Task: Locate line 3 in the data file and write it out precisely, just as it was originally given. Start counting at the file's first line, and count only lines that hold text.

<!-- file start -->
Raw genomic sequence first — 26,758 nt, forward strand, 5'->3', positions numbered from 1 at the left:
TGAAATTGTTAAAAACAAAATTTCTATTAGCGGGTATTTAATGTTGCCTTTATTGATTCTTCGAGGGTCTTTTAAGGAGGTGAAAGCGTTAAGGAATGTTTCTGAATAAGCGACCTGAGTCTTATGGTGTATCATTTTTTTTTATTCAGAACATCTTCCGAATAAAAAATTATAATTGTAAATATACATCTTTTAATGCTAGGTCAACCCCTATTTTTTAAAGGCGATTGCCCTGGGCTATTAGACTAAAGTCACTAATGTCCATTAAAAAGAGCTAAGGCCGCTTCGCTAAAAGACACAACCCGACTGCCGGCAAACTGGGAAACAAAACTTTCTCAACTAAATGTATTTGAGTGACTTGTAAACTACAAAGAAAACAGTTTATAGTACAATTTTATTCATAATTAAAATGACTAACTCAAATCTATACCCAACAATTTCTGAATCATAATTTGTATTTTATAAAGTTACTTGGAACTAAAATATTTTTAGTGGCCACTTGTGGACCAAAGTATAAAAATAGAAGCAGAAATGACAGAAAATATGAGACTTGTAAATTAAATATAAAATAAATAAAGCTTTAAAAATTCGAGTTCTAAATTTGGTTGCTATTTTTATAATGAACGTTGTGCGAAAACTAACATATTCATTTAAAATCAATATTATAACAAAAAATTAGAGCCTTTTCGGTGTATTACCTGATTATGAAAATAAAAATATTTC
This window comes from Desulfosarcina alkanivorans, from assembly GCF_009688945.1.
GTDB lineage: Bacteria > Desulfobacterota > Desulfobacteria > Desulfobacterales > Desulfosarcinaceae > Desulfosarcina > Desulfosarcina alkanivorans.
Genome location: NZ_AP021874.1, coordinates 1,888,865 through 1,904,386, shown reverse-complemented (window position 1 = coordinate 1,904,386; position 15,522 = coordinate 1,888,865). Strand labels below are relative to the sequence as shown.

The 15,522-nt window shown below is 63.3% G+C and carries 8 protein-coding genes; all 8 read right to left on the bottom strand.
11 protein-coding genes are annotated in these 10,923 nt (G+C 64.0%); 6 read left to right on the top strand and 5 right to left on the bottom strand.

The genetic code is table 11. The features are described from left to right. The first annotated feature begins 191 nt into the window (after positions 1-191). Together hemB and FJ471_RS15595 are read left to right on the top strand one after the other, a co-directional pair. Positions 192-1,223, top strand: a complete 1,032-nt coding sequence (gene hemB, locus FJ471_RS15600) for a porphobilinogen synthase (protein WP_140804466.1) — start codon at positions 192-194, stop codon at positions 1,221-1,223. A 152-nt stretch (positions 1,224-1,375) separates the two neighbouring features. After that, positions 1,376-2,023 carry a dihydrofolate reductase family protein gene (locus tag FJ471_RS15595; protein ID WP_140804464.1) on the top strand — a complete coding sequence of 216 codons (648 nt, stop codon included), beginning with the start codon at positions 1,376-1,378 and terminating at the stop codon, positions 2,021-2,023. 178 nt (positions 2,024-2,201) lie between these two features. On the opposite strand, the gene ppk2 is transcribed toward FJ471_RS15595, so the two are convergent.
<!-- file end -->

This window comes from Desulfosarcina alkanivorans, from assembly GCF_009688945.1.